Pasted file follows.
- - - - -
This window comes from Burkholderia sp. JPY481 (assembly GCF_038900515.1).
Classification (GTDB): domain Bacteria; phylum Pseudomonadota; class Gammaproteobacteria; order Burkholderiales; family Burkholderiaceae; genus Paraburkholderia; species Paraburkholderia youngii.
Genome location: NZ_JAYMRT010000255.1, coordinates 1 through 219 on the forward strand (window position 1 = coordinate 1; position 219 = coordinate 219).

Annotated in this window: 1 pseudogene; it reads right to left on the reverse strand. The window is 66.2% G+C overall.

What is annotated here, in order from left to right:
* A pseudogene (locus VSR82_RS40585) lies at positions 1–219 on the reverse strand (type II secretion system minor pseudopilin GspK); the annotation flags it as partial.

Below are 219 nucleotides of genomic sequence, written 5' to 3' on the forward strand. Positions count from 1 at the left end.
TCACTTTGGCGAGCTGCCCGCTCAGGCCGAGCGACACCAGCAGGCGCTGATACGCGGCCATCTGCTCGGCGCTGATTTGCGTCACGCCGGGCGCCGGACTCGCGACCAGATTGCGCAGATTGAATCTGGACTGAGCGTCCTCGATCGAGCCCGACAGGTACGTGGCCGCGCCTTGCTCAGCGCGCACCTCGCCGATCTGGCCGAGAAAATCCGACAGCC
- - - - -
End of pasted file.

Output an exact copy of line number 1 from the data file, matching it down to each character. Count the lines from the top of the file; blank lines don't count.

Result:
This window comes from Burkholderia sp. JPY481 (assembly GCF_038900515.1).